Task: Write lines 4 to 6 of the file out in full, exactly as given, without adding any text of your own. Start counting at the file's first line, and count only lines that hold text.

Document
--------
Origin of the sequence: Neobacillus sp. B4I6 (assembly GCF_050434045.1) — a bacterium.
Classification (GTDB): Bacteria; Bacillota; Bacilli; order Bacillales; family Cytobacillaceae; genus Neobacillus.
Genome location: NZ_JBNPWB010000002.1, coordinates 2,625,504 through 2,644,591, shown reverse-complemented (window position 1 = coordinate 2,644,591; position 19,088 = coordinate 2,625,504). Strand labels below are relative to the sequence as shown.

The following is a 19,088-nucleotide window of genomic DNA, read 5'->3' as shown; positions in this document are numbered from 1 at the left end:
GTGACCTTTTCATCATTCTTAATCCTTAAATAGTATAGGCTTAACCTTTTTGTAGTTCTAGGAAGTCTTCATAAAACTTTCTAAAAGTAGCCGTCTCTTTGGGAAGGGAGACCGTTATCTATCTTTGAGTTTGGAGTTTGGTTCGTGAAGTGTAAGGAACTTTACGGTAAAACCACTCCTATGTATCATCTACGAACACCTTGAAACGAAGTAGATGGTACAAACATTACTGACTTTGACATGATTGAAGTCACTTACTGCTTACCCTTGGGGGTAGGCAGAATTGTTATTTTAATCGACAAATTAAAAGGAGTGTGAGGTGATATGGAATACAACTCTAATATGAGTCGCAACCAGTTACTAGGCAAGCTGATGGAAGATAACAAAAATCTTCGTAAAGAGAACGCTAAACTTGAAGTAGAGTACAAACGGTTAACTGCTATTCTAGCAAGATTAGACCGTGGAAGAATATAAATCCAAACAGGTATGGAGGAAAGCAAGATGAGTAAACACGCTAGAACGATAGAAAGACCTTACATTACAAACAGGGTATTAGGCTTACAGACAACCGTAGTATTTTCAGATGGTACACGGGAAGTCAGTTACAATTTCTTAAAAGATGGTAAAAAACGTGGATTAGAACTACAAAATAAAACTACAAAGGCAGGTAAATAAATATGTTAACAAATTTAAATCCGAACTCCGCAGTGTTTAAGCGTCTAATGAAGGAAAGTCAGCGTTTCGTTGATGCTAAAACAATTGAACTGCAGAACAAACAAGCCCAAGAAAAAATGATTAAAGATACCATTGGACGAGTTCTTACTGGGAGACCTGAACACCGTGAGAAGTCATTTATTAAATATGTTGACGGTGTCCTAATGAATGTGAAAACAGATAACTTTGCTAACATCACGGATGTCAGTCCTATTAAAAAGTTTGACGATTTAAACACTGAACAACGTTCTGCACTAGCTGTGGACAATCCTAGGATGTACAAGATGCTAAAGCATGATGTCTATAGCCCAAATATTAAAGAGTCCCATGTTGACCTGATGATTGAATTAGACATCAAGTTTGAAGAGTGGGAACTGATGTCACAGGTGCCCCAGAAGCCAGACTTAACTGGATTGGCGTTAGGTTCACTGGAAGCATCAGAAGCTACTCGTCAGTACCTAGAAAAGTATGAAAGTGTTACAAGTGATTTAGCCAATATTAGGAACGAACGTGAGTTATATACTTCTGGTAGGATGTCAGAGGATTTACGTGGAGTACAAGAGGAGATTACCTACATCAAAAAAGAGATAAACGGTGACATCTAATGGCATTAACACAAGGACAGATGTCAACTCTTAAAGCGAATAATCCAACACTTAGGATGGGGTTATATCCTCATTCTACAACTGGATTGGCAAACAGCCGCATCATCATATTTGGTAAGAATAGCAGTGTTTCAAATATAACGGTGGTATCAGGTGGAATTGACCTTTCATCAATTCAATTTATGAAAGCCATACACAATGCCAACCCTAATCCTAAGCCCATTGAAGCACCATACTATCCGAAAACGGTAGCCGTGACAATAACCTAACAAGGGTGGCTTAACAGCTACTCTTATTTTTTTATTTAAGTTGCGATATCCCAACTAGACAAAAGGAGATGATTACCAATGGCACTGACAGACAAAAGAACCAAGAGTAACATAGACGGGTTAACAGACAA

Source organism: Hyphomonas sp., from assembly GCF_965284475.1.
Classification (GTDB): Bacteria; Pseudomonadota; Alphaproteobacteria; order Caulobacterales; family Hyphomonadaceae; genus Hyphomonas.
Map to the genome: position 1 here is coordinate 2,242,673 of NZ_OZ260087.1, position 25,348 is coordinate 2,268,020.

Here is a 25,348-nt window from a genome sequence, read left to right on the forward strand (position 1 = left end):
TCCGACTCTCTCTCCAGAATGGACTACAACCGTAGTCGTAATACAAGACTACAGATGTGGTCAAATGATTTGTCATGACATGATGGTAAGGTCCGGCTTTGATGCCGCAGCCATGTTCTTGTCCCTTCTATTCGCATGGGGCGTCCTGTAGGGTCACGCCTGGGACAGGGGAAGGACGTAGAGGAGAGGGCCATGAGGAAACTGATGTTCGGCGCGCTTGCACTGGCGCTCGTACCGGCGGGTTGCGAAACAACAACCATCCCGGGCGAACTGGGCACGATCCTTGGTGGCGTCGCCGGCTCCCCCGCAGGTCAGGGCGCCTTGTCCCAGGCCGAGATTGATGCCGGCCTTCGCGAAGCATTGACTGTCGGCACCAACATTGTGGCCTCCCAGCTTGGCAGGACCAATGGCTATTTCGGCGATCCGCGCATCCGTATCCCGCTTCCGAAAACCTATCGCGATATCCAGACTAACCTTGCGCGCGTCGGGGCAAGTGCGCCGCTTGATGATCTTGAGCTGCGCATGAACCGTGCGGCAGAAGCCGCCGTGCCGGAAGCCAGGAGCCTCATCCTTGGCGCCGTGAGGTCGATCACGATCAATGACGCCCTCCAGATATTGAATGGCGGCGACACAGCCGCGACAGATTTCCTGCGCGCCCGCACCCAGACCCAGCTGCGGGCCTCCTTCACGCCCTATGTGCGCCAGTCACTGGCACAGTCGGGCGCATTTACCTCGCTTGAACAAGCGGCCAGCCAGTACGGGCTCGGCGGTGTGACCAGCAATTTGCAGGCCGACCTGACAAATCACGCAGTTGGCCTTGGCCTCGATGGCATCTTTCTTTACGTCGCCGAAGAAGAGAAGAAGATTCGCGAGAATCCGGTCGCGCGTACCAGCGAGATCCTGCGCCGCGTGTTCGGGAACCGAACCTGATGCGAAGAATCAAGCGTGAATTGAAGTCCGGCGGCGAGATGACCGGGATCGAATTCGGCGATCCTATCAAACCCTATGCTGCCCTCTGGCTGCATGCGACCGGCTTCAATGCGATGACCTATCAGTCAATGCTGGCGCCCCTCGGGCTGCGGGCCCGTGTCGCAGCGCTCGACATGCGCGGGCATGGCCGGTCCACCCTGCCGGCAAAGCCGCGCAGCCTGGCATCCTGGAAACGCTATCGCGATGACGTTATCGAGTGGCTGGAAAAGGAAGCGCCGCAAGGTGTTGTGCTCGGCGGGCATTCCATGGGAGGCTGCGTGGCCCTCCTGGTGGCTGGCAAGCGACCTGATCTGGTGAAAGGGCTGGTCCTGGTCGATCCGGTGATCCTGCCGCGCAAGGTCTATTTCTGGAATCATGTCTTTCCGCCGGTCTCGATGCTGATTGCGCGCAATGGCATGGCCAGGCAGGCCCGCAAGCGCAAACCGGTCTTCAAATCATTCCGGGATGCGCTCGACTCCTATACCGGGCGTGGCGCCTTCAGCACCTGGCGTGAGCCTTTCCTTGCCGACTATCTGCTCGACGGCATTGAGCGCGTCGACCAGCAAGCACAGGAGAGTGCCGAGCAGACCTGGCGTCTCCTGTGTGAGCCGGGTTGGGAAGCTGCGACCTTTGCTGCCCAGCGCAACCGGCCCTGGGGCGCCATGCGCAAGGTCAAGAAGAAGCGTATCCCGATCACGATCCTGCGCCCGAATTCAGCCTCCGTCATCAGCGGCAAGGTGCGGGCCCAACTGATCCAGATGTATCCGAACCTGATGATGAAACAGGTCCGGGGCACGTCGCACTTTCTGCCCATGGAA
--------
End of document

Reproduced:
The following is a 19,088-nucleotide window of genomic DNA, read 5'->3' as shown; positions in this document are numbered from 1 at the left end:
GTGACCTTTTCATCATTCTTAATCCTTAAATAGTATAGGCTTAACCTTTTTGTAGTTCTAGGAAGTCTTCATAAAACTTTCTAAAAGTAGCCGTCTCTTTGGGAAGGGAGACCGTTATCTATCTTTGAGTTTGGAGTTTGGTTCGTGAAGTGTAAGGAACTTTACGGTAAAACCACTCCTATGTATCATCTACGAACACCTTGAAACGAAGTAGATGGTACAAACATTACTGACTTTGACATGATTGAAGTCACTTACTGCTTACCCTTGGGGGTAGGCAGAATTGTTATTTTAATCGACAAATTAAAAGGAGTGTGAGGTGATATGGAATACAACTCTAATATGAGTCGCAACCAGTTACTAGGCAAGCTGATGGAAGATAACAAAAATCTTCGTAAAGAGAACGCTAAACTTGAAGTAGAGTACAAACGGTTAACTGCTATTCTAGCAAGATTAGACCGTGGAAGAATATAAATCCAAACAGGTATGGAGGAAAGCAAGATGAGTAAACACGCTAGAACGATAGAAAGACCTTACATTACAAACAGGGTATTAGGCTTACAGACAACCGTAGTATTTTCAGATGGTACACGGGAAGTCAGTTACAATTTCTTAAAAGATGGTAAAAAACGTGGATTAGAACTACAAAATAAAACTACAAAGGCAGGTAAATAAATATGTTAACAAATTTAAATCCGAACTCCGCAGTGTTTAAGCGTCTAATGAAGGAAAGTCAGCGTTTCGTTGATGCTAAAACAATTGAACTGCAGAACAAACAAGCCCAAGAAAAAATGATTAAAGATACCATTGGACGAGTTCTTACTGGGAGACCTGAACACCGTGAGAAGTCATTTATTAAATATGTTGACGGTGTCCTAATGAATGTGAAAACAGATAACTTTGCTAACATCACGGATGTCAGTCCTATTAAAAAGTTTGACGATTTAAACACTGAACAACGTTCTGCACTAGCTGTGGACAATCCTAGGATGTACAAGATGCTAAAGCATGATGTCTATAGCCCAAATATTAAAGAGTCCCATGTTGACCTGATGATTGAATTAGACATCAAGTTTGAAGAGTGGGAACTGATGTCACAGGTGCCCCAGAAGCCAGACTTAACTGGATTGGCGTTAGGTTCACTGGAAGCATCAGAAGCTACTCGTCAGTACCTAGAAAAGTATGAAAGTGTTACAAGTGATTTAGCCAATATTAGGAACGAACGTGAGTTATATACTTCTGGTAGGATGTCAGAGGATTTACGTGGAGTACAAGAGGAGATTACCTACATCAAAAAAGAGATAAACGGTGACATCTAATGGCATTAACACAAGGACAGATGTCAACTCTTAAAGCGAATAATCCAACACTTAGGATGGGGTTATATCCTCATTCTACAACTGGATTGGCAAACAGCCGCATCATCATATTTGGTAAGAATAGCAGTGTTTCAAATATAACGGTGGTATCAGGTGGAATTGACCTTTCATCAATTCAATTTATGAAAGCCATACACAATGCCAACCCTAATCCTAAGCCCATTGAAGCACCATACTATCCGAAAACGGTAGCCGTGACAATAACCTAACAAGGGTGGCTTAACAGCTACTCTTATTTTTTTATTTAAGTTGCGATATCCCAACTAGACAAAAGGAGATGATTACCAATGGCACTGACAGACAAAAGAACCAAGAGTAACATAGACGGGTTAACAGACAA

Source organism: Hyphomonas sp., from assembly GCF_965284475.1.